Expedition Content – Ernst Karel & Veronika Kusumaryati

Opening: February 24th

Exhibition open: 24.02-18.03.2023

Times: Fri/Sat 14-18h and by appointment

Screening times: 6pm & 8pm


Please note the piece is 78 minutes long, and is intended to be experienced from beginning to end.

WET are proud to present Expedition Content by Ernst Karel and Veronika Kusumaryati, an augmented sound piece which sifts through material from the infamous Harvard Peabody Expedition to Netherlands New Guinea, a trip financed by the Dutch government and conducted by a group of American researchers and filmmakers in 1961. The piece simultaneously uncovers, reveals and abstracts, raising questions about anthropological filmmaking, the broader objectification of indigenous people, and the role of Dutch and American colonialism in the region.


In their nearly imageless film, Karel and Kusumaryati document the strange encounters between the expedition and the indigenous Hubula (also known as Dani) people. The work explores and upends the power dynamics between anthropologist and subject, between image and sound, and turns the whole ethnographic project on its head. Throughout the piece we hear recordings of the Hubula alongside the voices of the Americans, lifting the lid on their interactions; there are sonic notations from the recordist, and from later archivists of the material; the microphones register songs, daily work, animals and ambiences. Sporadic fragments of celluloid offer an occasional anchor in a visual world which eludes our grasp.


Expedition Content draws on audio recordings made by recent college graduate and Standard Oil heir Michael Rockefeller to study the Hubula. These recordings also provided sonic material for Robert Gardner’s Dead Birds, a landmark anthropological film which portrayed the Hubula as a ‘stone age tribe’ who offered a window onto humanity’s past. The film and expedition’s notoriety were enhanced by the disappearance of Rockefeller three months after the expedition took place. Having tried to swim to shore from an overturned canoe, he was thought to have drowned, but his presumed death has been subject to many popular accounts, embedded in anthropological myths about fieldwork.


​​The Harvard Peabody Expedition is exemplary not only because it was influential in shaping the direction of American anthropology, but also because, to a large extent, it shaped the American understanding of Papuans and American foreign policy toward the region until today—through their influence on American academics and American publics. The expedition became one of the most well-documented studies of a single area in the world and its influence reached a wider audience, outside the confines of academia. Expedition Content considers this legacy and examines the moment in which it emerged, opening our ears to the construction of anthropological myths, ethnographic film and the so-called ‘scientific’ description of cultures outside one’s own.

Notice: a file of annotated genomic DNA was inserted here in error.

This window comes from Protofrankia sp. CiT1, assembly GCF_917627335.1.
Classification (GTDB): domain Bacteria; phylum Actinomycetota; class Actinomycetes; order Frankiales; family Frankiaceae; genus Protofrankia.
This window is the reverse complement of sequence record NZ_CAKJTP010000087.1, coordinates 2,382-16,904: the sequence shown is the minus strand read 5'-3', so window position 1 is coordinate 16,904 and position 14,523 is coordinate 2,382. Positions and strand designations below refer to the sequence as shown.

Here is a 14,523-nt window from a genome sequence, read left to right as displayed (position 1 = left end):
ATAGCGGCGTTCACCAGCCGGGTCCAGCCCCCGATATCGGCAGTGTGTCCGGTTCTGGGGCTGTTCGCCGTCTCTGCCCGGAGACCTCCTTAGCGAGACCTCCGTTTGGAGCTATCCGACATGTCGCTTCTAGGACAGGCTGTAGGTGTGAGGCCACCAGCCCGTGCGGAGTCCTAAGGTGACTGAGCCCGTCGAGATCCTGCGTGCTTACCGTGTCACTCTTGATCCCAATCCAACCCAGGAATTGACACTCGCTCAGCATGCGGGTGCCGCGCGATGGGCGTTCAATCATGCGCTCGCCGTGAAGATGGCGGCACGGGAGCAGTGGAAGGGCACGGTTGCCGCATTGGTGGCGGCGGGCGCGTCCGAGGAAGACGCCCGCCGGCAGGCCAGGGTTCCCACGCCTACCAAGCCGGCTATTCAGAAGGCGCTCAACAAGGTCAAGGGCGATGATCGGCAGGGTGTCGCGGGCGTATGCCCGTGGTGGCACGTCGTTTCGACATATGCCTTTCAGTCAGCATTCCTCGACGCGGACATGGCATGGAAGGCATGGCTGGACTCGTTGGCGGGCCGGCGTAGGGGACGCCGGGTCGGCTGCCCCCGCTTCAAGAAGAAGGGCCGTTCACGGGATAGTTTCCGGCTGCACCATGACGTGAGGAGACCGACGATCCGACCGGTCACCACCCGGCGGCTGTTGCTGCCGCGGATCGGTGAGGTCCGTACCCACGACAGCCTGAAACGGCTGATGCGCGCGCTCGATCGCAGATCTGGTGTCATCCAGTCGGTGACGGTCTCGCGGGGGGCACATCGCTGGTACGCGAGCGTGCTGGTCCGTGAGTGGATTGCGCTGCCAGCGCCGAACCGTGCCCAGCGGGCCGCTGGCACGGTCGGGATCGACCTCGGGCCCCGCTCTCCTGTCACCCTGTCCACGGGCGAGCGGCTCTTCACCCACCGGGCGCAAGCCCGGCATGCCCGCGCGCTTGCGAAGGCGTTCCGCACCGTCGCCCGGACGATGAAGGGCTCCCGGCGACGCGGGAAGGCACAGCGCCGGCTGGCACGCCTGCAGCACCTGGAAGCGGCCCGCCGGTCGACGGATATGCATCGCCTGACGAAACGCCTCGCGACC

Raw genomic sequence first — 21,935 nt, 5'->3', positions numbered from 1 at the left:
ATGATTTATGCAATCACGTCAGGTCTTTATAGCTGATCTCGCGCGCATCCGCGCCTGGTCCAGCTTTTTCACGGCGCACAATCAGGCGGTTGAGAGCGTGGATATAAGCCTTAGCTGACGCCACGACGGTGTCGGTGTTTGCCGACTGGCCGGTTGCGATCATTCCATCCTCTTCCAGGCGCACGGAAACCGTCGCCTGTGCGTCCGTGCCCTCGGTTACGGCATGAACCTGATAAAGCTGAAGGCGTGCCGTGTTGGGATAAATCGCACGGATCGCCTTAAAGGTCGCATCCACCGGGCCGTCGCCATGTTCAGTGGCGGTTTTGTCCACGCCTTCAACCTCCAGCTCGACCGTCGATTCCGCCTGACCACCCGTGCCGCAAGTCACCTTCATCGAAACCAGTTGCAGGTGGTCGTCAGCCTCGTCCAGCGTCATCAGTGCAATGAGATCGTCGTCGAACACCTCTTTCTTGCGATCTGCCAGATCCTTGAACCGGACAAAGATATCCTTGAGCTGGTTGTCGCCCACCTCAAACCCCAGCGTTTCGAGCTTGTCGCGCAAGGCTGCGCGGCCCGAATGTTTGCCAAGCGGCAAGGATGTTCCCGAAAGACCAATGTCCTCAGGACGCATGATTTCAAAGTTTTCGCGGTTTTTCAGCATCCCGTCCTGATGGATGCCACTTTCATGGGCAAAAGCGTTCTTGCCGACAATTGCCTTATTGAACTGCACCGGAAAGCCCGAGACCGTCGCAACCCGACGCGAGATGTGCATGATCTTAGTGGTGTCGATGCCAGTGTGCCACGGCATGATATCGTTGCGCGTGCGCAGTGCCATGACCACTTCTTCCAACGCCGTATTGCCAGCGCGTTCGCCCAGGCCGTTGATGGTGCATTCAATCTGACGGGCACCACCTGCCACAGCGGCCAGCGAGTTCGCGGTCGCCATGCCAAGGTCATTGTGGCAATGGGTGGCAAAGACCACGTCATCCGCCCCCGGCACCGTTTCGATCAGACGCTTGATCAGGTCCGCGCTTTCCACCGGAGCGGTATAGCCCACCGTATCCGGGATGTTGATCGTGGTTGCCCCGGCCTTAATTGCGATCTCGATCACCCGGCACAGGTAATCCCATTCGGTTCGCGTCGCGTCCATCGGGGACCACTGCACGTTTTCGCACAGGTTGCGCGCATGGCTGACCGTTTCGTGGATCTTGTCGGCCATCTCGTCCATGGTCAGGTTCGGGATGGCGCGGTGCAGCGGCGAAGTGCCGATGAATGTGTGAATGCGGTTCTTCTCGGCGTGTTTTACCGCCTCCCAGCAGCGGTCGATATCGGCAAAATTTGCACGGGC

Ernst Karel works with sound, including electroacoustic music, experimental nonfiction sound works, image-sound collaboration, and post-production sound for nonfiction film. Lately, he works around the practice of actuality/location recording and composing with those recordings, with recent projects also taking up archival audio. At the Sensory Ethnography Lab at Harvard University, he collaborated on sound for a number of films and developed and taught a practice-based course in ‘sonic ethnography.’

Veronika Kusumaryati is a political and media anthropologist working in West Papua, a self-identifying term referring to Papua and West Papua provinces of Indonesia. Her scholarship engages with the theories and historiography of colonialism, decolonization, and postcoloniality. She holds a doctoral degree from the department of anthropology at Harvard with a secondary field in Film and Visual Studies. She is an affiliate of the Sensory Ethnography Lab and currently a postdoctoral fellow at Georgetown University.

Access: WET is located on the 3rd floor and unfortunately not wheelchair accessible at this time. We do have a working elevator in the building between ground and 2nd floor. Please let us know if you have any other access requirements.

WET’s 2023 programme is supported by Mondriaan Fonds and Gemeente Rotterdam.